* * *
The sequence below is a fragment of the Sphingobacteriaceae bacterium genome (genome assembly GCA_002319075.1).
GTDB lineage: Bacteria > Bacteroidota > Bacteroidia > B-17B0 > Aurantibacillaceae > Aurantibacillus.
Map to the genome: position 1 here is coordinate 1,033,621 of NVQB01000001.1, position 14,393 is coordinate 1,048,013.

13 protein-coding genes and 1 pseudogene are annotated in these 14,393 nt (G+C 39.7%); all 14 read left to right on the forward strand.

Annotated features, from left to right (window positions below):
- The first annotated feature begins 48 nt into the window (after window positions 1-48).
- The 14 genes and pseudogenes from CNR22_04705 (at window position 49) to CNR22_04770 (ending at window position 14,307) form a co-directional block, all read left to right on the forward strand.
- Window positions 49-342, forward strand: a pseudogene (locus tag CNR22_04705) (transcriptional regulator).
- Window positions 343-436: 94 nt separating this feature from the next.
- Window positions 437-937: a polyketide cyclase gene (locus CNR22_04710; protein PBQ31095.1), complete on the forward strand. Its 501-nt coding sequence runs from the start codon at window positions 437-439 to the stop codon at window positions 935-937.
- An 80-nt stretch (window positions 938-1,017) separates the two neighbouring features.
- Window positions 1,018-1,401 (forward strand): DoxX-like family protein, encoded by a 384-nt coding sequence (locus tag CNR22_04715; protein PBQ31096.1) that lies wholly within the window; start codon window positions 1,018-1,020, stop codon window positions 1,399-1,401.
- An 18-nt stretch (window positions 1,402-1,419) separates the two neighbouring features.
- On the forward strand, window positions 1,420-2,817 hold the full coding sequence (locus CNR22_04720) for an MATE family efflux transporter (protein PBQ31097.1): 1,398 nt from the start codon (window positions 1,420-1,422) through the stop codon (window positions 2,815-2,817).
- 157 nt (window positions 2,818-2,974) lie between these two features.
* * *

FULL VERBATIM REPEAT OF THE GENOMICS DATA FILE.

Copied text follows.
The sequence below is a fragment of the Sphingobacteriaceae bacterium genome (genome assembly GCA_002319075.1).
GTDB lineage: Bacteria > Bacteroidota > Bacteroidia > B-17B0 > Aurantibacillaceae > Aurantibacillus.
Map to the genome: position 1 here is coordinate 1,033,621 of NVQB01000001.1, position 14,393 is coordinate 1,048,013.

13 protein-coding genes and 1 pseudogene are annotated in these 14,393 nt (G+C 39.7%); all 14 read left to right on the forward strand.

Annotated features, from left to right (window positions below):
- The first annotated feature begins 48 nt into the window (after window positions 1-48).
- The 14 genes and pseudogenes from CNR22_04705 (at window position 49) to CNR22_04770 (ending at window position 14,307) form a co-directional block, all read left to right on the forward strand.
- Window positions 49-342, forward strand: a pseudogene (locus tag CNR22_04705) (transcriptional regulator).
- Window positions 343-436: 94 nt separating this feature from the next.
- Window positions 437-937: a polyketide cyclase gene (locus CNR22_04710; protein PBQ31095.1), complete on the forward strand. Its 501-nt coding sequence runs from the start codon at window positions 437-439 to the stop codon at window positions 935-937.
- An 80-nt stretch (window positions 938-1,017) separates the two neighbouring features.
- Window positions 1,018-1,401 (forward strand): DoxX-like family protein, encoded by a 384-nt coding sequence (locus tag CNR22_04715; protein PBQ31096.1) that lies wholly within the window; start codon window positions 1,018-1,020, stop codon window positions 1,399-1,401.
- An 18-nt stretch (window positions 1,402-1,419) separates the two neighbouring features.
- On the forward strand, window positions 1,420-2,817 hold the full coding sequence (locus CNR22_04720) for an MATE family efflux transporter (protein PBQ31097.1): 1,398 nt from the start codon (window positions 1,420-1,422) through the stop codon (window positions 2,815-2,817).
- 157 nt (window positions 2,818-2,974) lie between these two features.